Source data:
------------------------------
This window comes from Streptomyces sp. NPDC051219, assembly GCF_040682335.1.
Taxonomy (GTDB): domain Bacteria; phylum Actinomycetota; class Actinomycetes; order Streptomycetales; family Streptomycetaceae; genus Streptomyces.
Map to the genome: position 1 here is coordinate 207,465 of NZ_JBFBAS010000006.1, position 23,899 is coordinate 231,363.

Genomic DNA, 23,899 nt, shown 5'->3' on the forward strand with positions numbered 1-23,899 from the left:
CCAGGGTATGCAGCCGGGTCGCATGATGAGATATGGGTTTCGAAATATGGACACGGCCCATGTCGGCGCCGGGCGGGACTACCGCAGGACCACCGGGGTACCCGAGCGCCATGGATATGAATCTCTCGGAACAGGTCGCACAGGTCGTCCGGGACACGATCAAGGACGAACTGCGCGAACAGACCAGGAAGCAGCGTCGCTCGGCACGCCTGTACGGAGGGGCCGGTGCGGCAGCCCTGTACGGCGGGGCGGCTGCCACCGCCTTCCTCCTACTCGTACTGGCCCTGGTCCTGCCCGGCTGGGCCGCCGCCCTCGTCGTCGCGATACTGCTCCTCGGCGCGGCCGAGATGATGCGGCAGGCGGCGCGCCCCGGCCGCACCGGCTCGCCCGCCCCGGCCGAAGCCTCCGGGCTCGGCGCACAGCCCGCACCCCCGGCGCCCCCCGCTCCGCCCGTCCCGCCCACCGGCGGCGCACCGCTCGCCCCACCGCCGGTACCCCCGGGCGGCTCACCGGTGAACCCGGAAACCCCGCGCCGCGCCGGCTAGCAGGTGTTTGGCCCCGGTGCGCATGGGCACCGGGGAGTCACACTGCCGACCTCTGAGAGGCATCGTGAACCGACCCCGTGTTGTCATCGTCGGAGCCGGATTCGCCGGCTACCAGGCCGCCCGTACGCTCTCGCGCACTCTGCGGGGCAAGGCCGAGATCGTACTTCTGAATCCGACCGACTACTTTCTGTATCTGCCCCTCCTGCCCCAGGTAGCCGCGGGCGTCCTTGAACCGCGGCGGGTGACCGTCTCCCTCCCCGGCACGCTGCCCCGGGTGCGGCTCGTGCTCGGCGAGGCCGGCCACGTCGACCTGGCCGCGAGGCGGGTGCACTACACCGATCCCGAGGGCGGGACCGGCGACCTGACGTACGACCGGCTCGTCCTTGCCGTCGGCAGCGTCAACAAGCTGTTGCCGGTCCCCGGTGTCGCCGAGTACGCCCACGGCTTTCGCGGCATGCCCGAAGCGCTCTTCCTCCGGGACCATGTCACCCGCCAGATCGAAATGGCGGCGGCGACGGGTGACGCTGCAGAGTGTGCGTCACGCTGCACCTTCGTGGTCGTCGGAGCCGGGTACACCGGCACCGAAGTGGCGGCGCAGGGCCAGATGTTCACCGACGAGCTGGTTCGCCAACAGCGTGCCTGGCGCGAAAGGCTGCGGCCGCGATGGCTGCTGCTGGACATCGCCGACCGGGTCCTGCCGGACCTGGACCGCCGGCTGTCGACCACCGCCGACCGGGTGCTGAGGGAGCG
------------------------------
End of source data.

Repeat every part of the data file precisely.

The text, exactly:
This window comes from Streptomyces sp. NPDC051219, assembly GCF_040682335.1.
Taxonomy (GTDB): domain Bacteria; phylum Actinomycetota; class Actinomycetes; order Streptomycetales; family Streptomycetaceae; genus Streptomyces.
Map to the genome: position 1 here is coordinate 207,465 of NZ_JBFBAS010000006.1, position 23,899 is coordinate 231,363.

Genomic DNA, 23,899 nt, shown 5'->3' on the forward strand with positions numbered 1-23,899 from the left:
CCAGGGTATGCAGCCGGGTCGCATGATGAGATATGGGTTTCGAAATATGGACACGGCCCATGTCGGCGCCGGGCGGGACTACCGCAGGACCACCGGGGTACCCGAGCGCCATGGATATGAATCTCTCGGAACAGGTCGCACAGGTCGTCCGGGACACGATCAAGGACGAACTGCGCGAACAGACCAGGAAGCAGCGTCGCTCGGCACGCCTGTACGGAGGGGCCGGTGCGGCAGCCCTGTACGGCGGGGCGGCTGCCACCGCCTTCCTCCTACTCGTACTGGCCCTGGTCCTGCCCGGCTGGGCCGCCGCCCTCGTCGTCGCGATACTGCTCCTCGGCGCGGCCGAGATGATGCGGCAGGCGGCGCGCCCCGGCCGCACCGGCTCGCCCGCCCCGGCCGAAGCCTCCGGGCTCGGCGCACAGCCCGCACCCCCGGCGCCCCCCGCTCCGCCCGTCCCGCCCACCGGCGGCGCACCGCTCGCCCCACCGCCGGTACCCCCGGGCGGCTCACCGGTGAACCCGGAAACCCCGCGCCGCGCCGGCTAGCAGGTGTTTGGCCCCGGTGCGCATGGGCACCGGGGAGTCACACTGCCGACCTCTGAGAGGCATCGTGAACCGACCCCGTGTTGTCATCGTCGGAGCCGGATTCGCCGGCTACCAGGCCGCCCGTACGCTCTCGCGCACTCTGCGGGGCAAGGCCGAGATCGTACTTCTGAATCCGACCGACTACTTTCTGTATCTGCCCCTCCTGCCCCAGGTAGCCGCGGGCGTCCTTGAACCGCGGCGGGTGACCGTCTCCCTCCCCGGCACGCTGCCCCGGGTGCGGCTCGTGCTCGGCGAGGCCGGCCACGTCGACCTGGCCGCGAGGCGGGTGCACTACACCGATCCCGAGGGCGGGACCGGCGACCTGACGTACGACCGGCTCGTCCTTGCCGTCGGCAGCGTCAACAAGCTGTTGCCGGTCCCCGGTGTCGCCGAGTACGCCCACGGCTTTCGCGGCATGCCCGAAGCGCTCTTCCTCCGGGACCATGTCACCCGCCAGATCGAAATGGCGGCGGCGACGGGTGACGCTGCAGAGTGTGCGTCACGCTGCACCTTCGTGGTCGTCGGAGCCGGGTACACCGGCACCGAAGTGGCGGCGCAGGGCCAGATGTTCACCGACGAGCTGGTTCGCCAACAGCGTGCCTGGCGCGAAAGGCTGCGGCCGCGATGGCTGCTGCTGGACATCGCCGACCGGGTCCTGCCGGACCTGGACCGCCGGCTGTCGACCACCGCCGACCGGGTGCTGAGGGAGCG